Koodiyattam – Wonderful Facts You didn’t Know About!

Kerala’s unique beauty lies not only in its shimmering water bodies and lush forests but also in its cultural heritage. With its history that dates back to the early tenth century, it is well-known for its unique cultural heritage, which includes art, cuisines, and dance traditions.

Dance has always been an integral part of the culture of any region. Witnessing a dance form in Kerala is eerily similar to viewing its immaculate backwaters from a houseboat.

These dance forms have grown in popularity not only in the state but also around the world! Each dance form is distinct and has its own way of expressing itself, adorned with ornaments and dance costumes.

The Granule Of Literature May Not Be Lost: KOODIYATTAM - Icy Tales
Wonderful facts about Koodiyattam

Therefore, in this article, we, at Podium School, intend to take you on a journey into the world of the oldest existing classical theatre form from Kerala, the Koodiyattam.

What Is Koodiyattam?

Koodiyattam, also known as Kutiyattam in Kerala, is a traditional art form and folk dance. Being the world’s oldest classical theatre form, it evolved much before Kathakali and most other theatrical forms. It is a blend of Sanskrit classicism that reflects Kerala’s local customs.

What Is Koodiyattam

Koodiyattam, which means “combined acting” in Malayalam, combines elements of traditional Koothu with Sanskrit theatre performances. Koothambalams, or temple theatres, are the traditional venues for these performances. The entire performance is a sacrificial offering to god.

Stories for Koodiyattam are extracts from mythological books such as the “Ramayana,” “Bhagavatham,” and “Mahabharatha”. Other important texts include the noted works of Kalidasa, one of the pioneers of ancient Indian literature.

Koodiyattam- The Ancient form of Theatre

It distinguishes itself from other dance forms by combining folklore, music, poetry, and dexterous dance movements. Moreover, UNESCO recognized it as the Masterpiece of the Oral and Intangible Heritage of Humanity in 2001. This was the first time an art form has been acknowledged for its exceptional value.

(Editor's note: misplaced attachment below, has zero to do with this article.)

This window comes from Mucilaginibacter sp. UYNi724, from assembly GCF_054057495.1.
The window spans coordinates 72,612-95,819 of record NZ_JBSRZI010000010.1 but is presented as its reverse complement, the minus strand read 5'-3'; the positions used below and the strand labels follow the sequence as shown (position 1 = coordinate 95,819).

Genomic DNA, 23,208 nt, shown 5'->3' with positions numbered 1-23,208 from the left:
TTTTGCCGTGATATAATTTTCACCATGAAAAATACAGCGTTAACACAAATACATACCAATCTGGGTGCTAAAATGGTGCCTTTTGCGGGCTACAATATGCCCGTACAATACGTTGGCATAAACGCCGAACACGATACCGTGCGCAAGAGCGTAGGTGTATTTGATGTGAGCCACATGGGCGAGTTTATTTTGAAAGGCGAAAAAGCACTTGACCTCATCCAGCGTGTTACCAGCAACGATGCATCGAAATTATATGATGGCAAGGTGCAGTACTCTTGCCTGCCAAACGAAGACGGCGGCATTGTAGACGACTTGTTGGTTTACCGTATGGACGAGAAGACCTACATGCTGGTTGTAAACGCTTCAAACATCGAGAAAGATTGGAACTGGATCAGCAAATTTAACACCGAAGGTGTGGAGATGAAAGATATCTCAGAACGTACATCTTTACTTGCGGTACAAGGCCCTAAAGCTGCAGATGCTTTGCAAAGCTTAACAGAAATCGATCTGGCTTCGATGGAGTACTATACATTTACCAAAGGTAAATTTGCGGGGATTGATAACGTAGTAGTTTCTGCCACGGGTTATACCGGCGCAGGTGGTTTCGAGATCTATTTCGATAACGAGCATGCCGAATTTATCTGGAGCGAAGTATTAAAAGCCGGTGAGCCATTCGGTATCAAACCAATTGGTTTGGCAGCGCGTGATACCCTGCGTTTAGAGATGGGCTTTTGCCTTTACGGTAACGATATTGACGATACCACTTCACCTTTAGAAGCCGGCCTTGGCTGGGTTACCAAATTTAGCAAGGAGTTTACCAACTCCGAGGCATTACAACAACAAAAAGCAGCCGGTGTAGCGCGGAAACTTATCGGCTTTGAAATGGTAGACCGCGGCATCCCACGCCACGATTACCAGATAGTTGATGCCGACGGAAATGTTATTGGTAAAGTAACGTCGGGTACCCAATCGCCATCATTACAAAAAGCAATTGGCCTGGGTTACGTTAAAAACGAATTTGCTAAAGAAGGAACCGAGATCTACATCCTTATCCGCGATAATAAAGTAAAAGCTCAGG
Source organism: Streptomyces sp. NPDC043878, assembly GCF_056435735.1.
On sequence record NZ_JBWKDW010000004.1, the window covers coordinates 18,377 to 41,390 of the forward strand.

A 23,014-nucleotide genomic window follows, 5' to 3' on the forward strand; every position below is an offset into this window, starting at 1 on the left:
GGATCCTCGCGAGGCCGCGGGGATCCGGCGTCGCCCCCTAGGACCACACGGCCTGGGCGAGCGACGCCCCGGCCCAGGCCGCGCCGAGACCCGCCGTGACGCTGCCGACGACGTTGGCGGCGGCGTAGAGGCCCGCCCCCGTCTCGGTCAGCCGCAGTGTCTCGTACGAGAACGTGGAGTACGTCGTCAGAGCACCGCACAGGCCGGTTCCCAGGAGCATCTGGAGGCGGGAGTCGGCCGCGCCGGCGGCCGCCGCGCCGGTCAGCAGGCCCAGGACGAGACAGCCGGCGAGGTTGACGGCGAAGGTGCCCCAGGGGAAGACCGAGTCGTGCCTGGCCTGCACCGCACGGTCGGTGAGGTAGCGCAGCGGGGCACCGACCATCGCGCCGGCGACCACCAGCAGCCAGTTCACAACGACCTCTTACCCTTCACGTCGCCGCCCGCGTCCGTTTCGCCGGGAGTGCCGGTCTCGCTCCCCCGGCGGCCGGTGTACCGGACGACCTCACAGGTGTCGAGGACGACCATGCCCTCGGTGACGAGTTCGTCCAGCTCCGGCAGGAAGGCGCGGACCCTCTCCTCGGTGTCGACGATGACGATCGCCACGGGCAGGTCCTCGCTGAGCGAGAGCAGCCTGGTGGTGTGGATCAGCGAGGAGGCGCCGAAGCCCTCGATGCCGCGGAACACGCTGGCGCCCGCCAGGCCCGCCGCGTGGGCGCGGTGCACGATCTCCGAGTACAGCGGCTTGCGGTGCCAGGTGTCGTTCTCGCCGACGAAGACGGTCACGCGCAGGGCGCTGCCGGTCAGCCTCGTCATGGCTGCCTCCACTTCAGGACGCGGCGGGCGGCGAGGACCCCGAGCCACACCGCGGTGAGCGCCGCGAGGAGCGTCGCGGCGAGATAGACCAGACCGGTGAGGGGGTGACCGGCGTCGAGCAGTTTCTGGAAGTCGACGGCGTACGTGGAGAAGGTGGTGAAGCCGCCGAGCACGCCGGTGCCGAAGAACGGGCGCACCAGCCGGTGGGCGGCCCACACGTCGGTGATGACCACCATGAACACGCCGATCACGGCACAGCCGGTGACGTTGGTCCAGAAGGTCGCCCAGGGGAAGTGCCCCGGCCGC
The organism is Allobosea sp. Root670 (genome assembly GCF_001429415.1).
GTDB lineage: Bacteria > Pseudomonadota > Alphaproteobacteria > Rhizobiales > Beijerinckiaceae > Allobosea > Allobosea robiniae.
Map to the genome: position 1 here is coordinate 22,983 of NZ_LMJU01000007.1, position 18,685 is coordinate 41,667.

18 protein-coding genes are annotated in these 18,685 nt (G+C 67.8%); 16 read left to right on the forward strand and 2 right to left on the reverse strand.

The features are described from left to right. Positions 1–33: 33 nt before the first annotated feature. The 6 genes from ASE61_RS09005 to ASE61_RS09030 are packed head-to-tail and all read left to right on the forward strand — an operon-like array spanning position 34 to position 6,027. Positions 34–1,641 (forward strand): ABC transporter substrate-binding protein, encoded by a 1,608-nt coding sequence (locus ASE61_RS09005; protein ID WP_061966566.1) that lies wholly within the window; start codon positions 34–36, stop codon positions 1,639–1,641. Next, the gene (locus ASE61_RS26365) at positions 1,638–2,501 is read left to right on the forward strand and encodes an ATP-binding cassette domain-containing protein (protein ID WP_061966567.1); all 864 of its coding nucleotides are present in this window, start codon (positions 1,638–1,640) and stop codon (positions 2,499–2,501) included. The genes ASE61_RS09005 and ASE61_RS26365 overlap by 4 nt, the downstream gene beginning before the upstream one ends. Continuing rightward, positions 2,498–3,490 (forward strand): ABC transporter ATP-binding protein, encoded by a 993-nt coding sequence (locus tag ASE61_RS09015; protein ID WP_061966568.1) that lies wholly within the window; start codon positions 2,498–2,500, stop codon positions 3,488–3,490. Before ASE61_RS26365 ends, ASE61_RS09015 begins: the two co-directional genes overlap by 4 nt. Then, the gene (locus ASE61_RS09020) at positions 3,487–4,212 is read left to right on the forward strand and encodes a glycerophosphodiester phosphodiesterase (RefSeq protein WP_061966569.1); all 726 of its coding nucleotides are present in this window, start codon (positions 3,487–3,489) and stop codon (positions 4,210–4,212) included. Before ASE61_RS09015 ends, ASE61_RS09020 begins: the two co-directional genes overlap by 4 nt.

It’s the only surviving art form that employs ancient Sanskrit drama. It has a thousand-year historical history in Kerala, but its roots are unknown. Both Koodiyattam and Chakyar Koothu descended from the ancient art form Koothu, which appears in Sangam literature as well as epigraphs from the Pallava, Pandiyan, Chera, and Chola periods.

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Origin Of Koodiyattam

Ancient kings are among those listed as authors of works for these services. Kulasekhara Varma Cheraman Perumal, an ancient Kerala king, holds the credit for inventing Koodiyattam in its current form. His work “Aattaprakaram” covers a variety of topics related to Koodiyattam. The theatre in Kulasekhara’s time was unique in that it catered to a secular elite audience within the royal court’s premises. Between the 15th and 16th centuries, the great Koothambalams in Kerala were built later.

Elements Of Performance

Koodiyattam acting is based on a highly developed mime language. Roleplaying in Koodiyattam includes the stylized form of vocal recitation coupled with minute facial expressions, the movements of the eyes as well as a complete hand-gesture language complemented by elaborate headdresses and makeup. Contained movements and intense emotions mark this temple theatre style. In contrast to Kathakali, women traditionally play female roles.